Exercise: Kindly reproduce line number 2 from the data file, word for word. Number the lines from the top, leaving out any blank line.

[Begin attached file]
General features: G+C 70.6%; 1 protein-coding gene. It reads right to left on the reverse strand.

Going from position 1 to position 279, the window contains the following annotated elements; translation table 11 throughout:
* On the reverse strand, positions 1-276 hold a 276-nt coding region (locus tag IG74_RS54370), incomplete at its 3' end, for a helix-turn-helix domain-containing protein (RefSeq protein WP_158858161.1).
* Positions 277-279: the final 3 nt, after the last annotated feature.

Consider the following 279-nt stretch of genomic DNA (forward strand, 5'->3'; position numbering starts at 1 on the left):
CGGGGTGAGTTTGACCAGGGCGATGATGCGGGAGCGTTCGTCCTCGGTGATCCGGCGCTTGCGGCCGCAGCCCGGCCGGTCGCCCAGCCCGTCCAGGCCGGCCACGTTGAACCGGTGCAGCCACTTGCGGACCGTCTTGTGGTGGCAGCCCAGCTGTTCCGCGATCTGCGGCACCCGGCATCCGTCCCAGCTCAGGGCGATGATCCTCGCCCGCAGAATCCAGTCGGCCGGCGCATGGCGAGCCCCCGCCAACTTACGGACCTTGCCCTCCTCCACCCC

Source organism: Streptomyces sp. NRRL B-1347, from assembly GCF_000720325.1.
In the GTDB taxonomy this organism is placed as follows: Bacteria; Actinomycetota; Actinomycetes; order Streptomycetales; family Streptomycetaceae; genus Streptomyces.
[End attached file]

Going from position 1 to position 279, the window contains the following annotated elements; translation table 11 throughout: